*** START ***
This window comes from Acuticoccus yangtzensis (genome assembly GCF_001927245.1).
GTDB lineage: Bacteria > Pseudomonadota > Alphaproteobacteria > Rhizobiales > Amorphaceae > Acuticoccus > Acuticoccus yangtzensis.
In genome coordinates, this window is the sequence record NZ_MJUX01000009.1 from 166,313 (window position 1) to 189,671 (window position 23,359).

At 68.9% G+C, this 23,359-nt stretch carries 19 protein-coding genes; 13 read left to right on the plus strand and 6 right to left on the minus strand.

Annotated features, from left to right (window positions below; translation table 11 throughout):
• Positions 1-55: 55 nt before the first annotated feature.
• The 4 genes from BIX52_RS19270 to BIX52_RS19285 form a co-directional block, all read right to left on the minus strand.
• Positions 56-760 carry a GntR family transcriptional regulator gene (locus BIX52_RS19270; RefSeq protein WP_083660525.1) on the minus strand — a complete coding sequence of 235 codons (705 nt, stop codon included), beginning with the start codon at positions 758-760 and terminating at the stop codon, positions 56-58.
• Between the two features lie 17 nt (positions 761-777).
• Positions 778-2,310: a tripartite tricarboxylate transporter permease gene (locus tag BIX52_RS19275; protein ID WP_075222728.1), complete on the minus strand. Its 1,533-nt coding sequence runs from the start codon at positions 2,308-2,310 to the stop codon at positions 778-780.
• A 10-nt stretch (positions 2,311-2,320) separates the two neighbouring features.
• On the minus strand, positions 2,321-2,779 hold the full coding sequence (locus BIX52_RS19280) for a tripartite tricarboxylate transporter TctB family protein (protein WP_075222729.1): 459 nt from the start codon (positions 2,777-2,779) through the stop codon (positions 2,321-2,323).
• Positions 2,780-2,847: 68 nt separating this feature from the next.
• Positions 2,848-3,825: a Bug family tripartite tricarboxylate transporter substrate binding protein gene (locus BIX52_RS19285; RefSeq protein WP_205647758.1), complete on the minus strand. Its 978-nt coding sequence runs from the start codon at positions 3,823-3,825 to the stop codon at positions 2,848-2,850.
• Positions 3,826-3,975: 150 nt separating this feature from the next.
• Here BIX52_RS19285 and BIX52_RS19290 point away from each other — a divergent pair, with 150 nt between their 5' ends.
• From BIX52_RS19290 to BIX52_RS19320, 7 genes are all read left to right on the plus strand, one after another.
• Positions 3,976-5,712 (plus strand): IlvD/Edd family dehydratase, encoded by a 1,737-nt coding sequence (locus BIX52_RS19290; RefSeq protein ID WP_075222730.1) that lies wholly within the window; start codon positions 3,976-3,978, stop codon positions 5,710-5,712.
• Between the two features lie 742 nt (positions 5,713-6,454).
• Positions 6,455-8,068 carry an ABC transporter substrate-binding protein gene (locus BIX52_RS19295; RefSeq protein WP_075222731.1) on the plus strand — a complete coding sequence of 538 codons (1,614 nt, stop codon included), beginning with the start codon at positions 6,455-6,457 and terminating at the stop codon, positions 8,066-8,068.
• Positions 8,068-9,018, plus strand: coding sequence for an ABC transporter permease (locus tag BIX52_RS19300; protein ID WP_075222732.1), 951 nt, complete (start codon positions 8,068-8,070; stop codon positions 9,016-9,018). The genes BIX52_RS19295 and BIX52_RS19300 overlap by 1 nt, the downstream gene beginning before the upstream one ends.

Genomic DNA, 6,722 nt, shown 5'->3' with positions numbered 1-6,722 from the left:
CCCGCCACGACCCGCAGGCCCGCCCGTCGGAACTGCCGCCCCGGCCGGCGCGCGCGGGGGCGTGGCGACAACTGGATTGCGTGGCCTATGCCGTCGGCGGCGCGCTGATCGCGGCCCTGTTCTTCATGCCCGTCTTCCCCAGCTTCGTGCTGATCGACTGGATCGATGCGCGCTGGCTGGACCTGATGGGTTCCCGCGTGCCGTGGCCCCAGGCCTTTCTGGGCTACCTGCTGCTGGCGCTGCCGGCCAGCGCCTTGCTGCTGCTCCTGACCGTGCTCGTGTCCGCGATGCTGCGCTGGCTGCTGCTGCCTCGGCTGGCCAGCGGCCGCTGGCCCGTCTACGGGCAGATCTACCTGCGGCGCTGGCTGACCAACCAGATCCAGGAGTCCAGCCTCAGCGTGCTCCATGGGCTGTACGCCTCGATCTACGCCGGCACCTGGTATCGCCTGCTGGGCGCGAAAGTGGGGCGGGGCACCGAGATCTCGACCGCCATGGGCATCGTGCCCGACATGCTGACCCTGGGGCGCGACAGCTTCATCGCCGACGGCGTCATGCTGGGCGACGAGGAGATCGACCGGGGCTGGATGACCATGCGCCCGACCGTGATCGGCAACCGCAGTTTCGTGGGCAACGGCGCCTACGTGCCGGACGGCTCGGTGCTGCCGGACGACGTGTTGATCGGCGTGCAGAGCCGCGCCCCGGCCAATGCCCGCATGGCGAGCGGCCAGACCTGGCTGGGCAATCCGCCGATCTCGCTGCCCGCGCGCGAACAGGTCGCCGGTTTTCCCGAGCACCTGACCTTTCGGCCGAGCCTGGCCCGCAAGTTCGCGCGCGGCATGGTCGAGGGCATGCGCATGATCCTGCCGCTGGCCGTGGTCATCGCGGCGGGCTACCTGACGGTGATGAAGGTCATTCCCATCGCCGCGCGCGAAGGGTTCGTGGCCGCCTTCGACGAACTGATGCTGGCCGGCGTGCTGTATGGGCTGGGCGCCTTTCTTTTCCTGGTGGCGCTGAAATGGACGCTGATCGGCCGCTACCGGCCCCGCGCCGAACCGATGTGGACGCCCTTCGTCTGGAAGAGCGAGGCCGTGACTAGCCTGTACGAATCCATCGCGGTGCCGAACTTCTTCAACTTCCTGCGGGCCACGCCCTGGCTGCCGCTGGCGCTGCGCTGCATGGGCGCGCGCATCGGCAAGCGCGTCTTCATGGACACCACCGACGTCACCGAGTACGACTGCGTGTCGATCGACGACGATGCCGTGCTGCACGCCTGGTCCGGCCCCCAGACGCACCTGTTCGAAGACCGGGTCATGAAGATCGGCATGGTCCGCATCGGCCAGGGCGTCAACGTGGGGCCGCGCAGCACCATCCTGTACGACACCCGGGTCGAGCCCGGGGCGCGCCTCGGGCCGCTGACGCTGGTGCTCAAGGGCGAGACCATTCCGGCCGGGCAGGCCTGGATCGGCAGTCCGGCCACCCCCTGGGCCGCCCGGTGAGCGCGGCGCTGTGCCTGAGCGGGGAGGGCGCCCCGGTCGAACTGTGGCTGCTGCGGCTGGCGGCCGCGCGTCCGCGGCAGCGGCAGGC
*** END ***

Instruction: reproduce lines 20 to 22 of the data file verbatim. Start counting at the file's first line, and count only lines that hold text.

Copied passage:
• Positions 6,455-8,068 carry an ABC transporter substrate-binding protein gene (locus BIX52_RS19295; RefSeq protein WP_075222731.1) on the plus strand — a complete coding sequence of 538 codons (1,614 nt, stop codon included), beginning with the start codon at positions 6,455-6,457 and terminating at the stop codon, positions 8,066-8,068.
• Positions 8,068-9,018, plus strand: coding sequence for an ABC transporter permease (locus tag BIX52_RS19300; protein ID WP_075222732.1), 951 nt, complete (start codon positions 8,068-8,070; stop codon positions 9,016-9,018). The genes BIX52_RS19295 and BIX52_RS19300 overlap by 1 nt, the downstream gene beginning before the upstream one ends.

Genomic DNA, 6,722 nt, shown 5'->3' with positions numbered 1-6,722 from the left: